In your face

FTLComm - Tisdale - Wednesday, December 15, 2004

The use of various software applications to conduct oral and text discussion over the Internet from one location to another has been around for a very long time as has video conferencing, but up until this fall, it was really just a novelty. Now, it is fair to say, that communications over the Internet is functional and practical. Several software and technical advancements have made it possible for the replacement of the telephone by your computer. AOL had been working on their Instant Messenger for some time and if you use Netscape, you have seen it loading and being available even when you didn't want it. Apple Computers bought and participated in the development of this software and this summer when people began installing Panther (Mac OS 10.3) they discovered that their Macintosh computers were now ready to do iChat.

The second development was the common use of FireWire. This method of transferring data has been around since 1996 but most of us have only used it to connect hard drives and digital video cameras. With FireWire the connection is suitable for the rapid transfer of video and though we had serial and USB web cameras they were just not up to the task, whereas the FireWire camera is. Apple developed the iSight camera last year and it went on the market as one of the most expensive web video conferencing cameras available. The image at the top of the page distorts its size as it really is smaller than the core of a toilet paper roll and I have mine sitting on a magnetic stand and sitting on a lamp.

The usability of the iSight camera is that it is integrated into the Mac OS and the iChat application so that it comes on automatically when it is to be used.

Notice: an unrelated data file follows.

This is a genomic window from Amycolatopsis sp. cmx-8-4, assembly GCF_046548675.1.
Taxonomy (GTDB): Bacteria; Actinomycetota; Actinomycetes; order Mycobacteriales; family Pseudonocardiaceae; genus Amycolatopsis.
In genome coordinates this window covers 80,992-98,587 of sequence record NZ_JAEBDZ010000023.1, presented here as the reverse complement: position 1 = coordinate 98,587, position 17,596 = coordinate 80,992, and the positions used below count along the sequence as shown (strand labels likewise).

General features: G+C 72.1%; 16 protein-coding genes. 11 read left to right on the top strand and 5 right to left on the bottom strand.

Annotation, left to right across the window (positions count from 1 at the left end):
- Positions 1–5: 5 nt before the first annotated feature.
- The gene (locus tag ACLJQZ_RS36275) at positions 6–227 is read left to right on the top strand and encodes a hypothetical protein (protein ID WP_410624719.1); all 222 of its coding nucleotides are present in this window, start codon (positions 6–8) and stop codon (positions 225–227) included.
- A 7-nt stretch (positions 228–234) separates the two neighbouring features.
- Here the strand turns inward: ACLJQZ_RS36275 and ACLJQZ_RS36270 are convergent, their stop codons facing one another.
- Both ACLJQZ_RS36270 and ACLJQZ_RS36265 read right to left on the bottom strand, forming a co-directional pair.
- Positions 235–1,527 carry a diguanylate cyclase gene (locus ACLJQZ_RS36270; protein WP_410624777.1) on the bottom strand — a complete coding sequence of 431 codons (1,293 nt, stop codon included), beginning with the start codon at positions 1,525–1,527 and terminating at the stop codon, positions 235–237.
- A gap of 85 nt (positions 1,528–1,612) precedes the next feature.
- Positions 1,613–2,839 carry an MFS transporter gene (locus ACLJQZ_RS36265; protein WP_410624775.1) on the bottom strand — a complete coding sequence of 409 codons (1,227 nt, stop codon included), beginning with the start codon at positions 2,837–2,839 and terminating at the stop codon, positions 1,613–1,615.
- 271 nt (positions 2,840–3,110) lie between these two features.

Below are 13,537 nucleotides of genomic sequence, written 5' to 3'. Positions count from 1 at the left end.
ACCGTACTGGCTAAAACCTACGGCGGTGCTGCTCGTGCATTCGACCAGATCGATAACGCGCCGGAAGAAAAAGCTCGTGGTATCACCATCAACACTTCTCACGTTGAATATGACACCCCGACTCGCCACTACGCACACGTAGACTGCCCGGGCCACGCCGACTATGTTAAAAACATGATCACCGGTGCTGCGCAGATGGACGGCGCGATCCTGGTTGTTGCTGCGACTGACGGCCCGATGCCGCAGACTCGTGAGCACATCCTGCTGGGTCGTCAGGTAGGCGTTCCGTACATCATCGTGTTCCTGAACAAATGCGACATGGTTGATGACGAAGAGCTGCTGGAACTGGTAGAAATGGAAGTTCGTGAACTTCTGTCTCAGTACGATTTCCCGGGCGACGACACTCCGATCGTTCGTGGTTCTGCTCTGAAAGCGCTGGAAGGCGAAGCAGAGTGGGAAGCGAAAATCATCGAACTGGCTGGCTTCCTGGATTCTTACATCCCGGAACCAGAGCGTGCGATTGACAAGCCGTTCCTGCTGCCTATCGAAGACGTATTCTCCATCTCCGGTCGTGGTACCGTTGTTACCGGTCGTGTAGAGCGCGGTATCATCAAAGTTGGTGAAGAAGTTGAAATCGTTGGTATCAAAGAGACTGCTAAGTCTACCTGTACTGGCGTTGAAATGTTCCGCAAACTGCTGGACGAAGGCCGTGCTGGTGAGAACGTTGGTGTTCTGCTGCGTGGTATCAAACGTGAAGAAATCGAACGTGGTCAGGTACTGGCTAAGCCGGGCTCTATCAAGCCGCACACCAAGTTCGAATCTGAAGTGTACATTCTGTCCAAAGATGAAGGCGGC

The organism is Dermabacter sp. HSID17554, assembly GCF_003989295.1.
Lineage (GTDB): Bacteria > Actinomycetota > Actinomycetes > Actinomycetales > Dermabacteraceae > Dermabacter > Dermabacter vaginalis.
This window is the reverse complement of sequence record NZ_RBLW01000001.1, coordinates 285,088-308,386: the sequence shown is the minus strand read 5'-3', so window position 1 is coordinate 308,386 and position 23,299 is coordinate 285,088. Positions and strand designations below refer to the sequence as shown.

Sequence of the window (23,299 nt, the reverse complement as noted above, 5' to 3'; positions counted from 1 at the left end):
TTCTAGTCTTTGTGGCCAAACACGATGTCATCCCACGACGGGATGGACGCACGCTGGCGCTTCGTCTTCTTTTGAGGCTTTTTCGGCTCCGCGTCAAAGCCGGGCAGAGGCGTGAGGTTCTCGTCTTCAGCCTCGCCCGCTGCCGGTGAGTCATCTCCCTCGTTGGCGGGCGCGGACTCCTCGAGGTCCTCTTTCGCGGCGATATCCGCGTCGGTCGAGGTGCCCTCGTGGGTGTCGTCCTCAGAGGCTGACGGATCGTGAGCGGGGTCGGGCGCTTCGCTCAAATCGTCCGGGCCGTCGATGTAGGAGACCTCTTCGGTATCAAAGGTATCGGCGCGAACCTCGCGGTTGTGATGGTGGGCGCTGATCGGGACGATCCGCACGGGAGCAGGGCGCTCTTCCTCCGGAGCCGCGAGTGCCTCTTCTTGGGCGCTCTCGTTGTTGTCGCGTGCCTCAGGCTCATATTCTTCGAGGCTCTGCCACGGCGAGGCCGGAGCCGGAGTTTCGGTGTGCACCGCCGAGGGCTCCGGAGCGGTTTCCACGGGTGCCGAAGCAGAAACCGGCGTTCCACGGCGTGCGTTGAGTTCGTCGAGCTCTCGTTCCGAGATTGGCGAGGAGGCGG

This fall when the New York Times did an article on voice over IP telephone applications I checked out the software they were talking about and it was just not up to the simplicity of use of the iChat/AOL software. PC Windows users can use AOL but to do sound they have to have a video system on one end of the other as they coupled the audio with the video in the way the software was constructed.

I have found that it works just fine from my Mac to a PC Laptop. However, video conferencing is nice it is not a necessity as both audio chatting and text chatting are both outstandingly useful. Since most of my long distance telephone calls are to family I saw my October long distance phone bill fall from its usual $50 a month to $8. The chat program keeps you in touch and readily accessible and we have discovered that it works just as well over dial up as it does over high speed Internet service.

The third factor that really has made this process come of age has been the advancement of QuickTime. The most recent update to this background software allows you to receive and send MPEG-4 video which has excellent quality and handles the bandwidth well.

Should you want to get involved in teleconferencing using video be sure to equip yourself with a FireWire camera and in many PCs that means added an inexpensive FireWire card. This story explains the power of this means of communication.

A Winnipeg multimedia company with a flock of employees and various customers with a weird assortment of projects from feature films to television specials and series had one of its most important employees decide she had to go with her spouse to Saskatoon. The company fitted her out with an inexpensive Macintosh laptop, an iBook, equipped with an iSight camera. Her role in the office in Winnipeg was to keep everyone busy, scheduling the editors, the assets and the customers to make the work flow along. Amazingly she now does the same work she did in the office from her home office in Saskatoon.

Timothy W. Shire


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Editor : Timothy W. Shire
Faster Than Light Communication
Box 1776, Tisdale, Saskatchewan, Canada, S0E 1T0
306 873 2004